[16] On the material before me, I am willing to find that the will was signed by the testatrix in compliance with that part of s 9 but I am not satisfied that there has been proper compliance with the requirements of attestation as set out in that section.

[17] This is not a case where anyone seeks to argue substantial compliance pursuant to s 9 above.  Both the executor and those intending to benefit under the will contend that has been no substantial compliance.  The executor contends that by the appropriate public advertising of the request for the Order to Administer if there were any person entitled to claim under the descriptor “the English Monarchy”, then it would be open to that person to make application for the later will to be proved in solemn form.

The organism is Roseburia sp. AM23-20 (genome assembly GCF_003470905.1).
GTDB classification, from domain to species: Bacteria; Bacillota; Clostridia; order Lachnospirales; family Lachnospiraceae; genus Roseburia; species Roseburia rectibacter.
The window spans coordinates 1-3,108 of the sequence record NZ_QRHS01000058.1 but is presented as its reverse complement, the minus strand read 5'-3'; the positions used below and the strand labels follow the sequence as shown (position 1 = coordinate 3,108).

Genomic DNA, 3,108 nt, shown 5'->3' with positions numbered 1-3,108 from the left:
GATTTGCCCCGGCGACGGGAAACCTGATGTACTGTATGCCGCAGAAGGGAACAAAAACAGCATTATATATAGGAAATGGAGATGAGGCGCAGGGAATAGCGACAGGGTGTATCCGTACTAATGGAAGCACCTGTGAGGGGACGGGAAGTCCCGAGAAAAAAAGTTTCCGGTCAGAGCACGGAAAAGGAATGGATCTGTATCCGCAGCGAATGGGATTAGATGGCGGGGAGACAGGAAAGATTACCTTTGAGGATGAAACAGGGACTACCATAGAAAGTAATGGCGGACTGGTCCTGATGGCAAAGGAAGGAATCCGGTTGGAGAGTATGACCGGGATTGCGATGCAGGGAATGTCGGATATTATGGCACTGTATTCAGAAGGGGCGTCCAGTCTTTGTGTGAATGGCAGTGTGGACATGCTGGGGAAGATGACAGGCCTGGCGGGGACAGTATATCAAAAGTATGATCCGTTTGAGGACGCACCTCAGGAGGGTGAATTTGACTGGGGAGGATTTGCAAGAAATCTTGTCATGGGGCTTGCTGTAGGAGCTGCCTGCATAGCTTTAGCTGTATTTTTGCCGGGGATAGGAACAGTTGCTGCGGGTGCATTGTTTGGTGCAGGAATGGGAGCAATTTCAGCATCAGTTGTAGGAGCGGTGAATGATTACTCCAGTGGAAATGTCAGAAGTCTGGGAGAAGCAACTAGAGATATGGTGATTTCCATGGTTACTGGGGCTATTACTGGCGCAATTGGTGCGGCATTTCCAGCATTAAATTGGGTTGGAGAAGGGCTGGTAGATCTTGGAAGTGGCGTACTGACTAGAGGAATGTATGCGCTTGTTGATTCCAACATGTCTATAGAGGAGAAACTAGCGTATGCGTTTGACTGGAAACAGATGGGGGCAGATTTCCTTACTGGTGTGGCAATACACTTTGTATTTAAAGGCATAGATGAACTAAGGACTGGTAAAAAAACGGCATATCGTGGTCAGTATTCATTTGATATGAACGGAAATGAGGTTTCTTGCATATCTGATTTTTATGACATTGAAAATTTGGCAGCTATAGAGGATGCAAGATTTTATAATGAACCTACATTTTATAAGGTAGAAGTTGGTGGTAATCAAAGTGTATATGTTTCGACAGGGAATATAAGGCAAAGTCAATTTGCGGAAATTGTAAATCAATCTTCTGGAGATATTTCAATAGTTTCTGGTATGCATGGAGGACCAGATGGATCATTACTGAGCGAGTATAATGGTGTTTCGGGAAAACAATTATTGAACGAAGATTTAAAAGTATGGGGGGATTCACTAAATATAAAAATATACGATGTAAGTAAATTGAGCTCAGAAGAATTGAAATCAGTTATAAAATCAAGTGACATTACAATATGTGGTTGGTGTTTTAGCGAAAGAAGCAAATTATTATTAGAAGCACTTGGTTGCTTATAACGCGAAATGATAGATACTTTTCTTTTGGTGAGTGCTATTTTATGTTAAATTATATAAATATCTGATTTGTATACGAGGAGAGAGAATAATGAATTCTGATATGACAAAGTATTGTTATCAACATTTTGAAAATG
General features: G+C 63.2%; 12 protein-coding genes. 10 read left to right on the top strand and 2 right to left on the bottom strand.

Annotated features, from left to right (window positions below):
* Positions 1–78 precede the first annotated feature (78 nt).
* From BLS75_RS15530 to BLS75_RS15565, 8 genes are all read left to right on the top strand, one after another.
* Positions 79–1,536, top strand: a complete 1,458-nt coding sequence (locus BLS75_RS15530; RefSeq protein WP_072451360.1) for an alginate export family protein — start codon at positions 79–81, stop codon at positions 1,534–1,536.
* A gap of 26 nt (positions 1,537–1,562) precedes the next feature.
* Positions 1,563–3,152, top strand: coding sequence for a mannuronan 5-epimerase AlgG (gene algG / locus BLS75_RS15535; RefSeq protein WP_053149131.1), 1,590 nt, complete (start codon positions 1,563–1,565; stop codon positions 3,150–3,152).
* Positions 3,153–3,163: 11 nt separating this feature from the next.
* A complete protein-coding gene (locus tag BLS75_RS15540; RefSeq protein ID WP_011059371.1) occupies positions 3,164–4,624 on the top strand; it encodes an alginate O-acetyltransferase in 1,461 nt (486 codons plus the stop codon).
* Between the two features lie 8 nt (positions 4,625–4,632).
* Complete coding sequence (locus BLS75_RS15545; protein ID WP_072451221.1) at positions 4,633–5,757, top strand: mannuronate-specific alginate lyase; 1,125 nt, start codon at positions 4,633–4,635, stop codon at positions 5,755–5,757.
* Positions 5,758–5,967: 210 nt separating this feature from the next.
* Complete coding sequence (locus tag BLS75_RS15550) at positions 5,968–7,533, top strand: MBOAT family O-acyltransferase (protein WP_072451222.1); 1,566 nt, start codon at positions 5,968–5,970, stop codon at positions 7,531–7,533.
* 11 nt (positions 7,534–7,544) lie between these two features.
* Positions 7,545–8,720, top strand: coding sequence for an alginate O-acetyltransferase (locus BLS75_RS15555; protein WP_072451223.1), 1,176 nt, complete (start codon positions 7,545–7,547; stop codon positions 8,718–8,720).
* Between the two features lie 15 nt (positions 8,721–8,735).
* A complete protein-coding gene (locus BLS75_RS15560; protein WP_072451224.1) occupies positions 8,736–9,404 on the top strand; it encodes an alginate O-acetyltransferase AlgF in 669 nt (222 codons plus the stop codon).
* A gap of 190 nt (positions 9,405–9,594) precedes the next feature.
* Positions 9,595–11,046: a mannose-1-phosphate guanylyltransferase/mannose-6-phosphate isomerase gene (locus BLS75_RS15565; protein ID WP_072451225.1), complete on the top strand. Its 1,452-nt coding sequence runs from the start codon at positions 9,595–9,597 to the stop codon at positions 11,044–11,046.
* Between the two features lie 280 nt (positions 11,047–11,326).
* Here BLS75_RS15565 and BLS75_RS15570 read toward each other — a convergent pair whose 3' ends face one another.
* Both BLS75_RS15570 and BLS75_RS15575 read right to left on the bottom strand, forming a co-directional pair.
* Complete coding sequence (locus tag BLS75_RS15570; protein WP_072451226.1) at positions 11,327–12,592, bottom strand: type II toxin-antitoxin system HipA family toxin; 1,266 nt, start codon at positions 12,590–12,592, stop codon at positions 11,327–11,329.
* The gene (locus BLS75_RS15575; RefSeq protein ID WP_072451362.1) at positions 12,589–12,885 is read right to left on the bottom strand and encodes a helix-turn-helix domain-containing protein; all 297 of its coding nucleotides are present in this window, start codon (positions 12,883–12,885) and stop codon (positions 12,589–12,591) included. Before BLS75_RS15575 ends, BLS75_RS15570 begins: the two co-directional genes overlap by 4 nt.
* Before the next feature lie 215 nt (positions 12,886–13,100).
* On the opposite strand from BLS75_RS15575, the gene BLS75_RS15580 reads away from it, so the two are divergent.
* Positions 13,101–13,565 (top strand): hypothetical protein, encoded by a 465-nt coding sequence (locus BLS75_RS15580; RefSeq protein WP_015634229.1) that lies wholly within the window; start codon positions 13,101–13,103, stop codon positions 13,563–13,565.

[18] But even if there were a contester to this application seeking to establish substantial compliance, the argument would be unlikely to succeed for a number of reasons.  In Re Nicholls[4] Williams J considered the situation where there was only one attesting witness to a will in respect of which there was some doubt about the testator’s intention.  After considering a number of authorities he said:-

“One of the important considerations is whether or not the Court is satisfied that the instrument in question expresses the testamentary intention of the deceased.  If that is clearly established then special or exceptional circumstances surrounding the execution of the document may lead, in my view, to a conclusion that there has been substantial compliance despite the fact that there has only been one attesting witness.  Support for such a proposition, at least in broad terms, can be found in a number of the judgments referred to above.  It is not helpful to formulate hypothetical situations which may possibly give rise to such a conclusion.”[5]